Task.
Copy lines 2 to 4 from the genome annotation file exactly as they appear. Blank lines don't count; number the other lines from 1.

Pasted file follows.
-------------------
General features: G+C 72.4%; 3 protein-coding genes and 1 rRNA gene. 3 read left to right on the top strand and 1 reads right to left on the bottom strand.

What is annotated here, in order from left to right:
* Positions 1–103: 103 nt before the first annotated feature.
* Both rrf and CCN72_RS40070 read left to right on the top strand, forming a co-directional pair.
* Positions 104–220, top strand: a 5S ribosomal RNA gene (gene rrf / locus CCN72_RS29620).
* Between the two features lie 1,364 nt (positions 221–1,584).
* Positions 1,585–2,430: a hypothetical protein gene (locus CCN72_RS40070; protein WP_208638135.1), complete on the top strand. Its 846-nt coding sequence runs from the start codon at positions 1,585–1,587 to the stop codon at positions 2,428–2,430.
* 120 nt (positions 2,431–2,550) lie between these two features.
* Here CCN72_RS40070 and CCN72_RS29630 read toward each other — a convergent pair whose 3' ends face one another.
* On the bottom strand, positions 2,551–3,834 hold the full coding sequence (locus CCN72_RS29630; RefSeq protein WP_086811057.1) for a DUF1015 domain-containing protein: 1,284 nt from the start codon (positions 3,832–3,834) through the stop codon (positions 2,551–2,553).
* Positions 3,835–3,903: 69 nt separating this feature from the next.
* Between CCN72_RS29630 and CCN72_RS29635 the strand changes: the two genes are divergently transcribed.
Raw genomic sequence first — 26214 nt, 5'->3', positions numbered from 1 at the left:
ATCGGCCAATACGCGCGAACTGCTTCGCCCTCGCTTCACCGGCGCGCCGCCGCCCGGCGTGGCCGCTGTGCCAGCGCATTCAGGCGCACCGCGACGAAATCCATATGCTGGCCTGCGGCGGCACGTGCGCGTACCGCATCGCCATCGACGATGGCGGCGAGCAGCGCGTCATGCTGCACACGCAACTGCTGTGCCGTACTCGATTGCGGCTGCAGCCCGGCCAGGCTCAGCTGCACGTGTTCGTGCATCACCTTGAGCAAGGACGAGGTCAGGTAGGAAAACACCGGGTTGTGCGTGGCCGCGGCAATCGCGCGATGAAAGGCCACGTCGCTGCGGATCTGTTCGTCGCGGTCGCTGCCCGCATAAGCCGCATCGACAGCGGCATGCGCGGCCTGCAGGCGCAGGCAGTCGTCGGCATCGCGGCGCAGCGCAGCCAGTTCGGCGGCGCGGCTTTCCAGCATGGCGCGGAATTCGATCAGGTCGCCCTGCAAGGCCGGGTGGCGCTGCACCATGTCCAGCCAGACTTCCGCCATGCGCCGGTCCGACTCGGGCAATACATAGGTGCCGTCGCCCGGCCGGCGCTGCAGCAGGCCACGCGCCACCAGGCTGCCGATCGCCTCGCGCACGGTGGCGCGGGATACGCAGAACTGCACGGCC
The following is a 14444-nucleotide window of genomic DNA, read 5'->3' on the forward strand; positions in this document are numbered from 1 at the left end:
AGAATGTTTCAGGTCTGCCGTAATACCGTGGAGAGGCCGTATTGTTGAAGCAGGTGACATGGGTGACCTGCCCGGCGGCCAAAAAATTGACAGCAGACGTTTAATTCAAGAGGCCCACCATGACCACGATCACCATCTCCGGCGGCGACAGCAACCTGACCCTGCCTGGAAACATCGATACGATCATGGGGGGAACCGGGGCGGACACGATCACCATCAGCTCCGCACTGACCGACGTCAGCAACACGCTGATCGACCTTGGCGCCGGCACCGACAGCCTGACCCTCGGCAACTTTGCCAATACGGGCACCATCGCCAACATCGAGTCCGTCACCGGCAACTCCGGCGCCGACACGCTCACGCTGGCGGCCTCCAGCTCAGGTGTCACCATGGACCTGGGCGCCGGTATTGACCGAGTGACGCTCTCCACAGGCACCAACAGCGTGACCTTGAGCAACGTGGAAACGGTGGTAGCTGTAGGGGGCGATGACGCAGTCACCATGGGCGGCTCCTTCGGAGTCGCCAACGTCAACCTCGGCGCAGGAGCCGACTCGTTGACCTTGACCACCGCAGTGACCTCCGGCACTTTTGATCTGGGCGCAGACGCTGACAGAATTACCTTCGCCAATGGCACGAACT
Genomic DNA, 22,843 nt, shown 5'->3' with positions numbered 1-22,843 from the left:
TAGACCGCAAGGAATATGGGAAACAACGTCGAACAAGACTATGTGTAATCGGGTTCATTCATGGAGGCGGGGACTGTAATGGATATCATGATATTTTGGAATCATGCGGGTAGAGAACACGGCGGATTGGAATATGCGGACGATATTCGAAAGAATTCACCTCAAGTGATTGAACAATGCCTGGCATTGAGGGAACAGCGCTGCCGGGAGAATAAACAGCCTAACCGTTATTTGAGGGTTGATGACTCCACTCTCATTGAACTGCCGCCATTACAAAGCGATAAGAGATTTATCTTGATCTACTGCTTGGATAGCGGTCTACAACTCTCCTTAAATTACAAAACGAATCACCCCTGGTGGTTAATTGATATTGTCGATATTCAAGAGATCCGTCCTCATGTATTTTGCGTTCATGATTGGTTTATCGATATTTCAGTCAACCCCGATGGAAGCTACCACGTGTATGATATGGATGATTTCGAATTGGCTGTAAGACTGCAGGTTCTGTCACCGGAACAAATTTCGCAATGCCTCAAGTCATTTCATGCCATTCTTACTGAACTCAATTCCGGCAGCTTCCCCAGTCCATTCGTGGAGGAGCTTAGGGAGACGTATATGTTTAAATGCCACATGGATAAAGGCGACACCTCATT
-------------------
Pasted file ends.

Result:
What is annotated here, in order from left to right:
* Positions 1–103: 103 nt before the first annotated feature.
* Both rrf and CCN72_RS40070 read left to right on the top strand, forming a co-directional pair.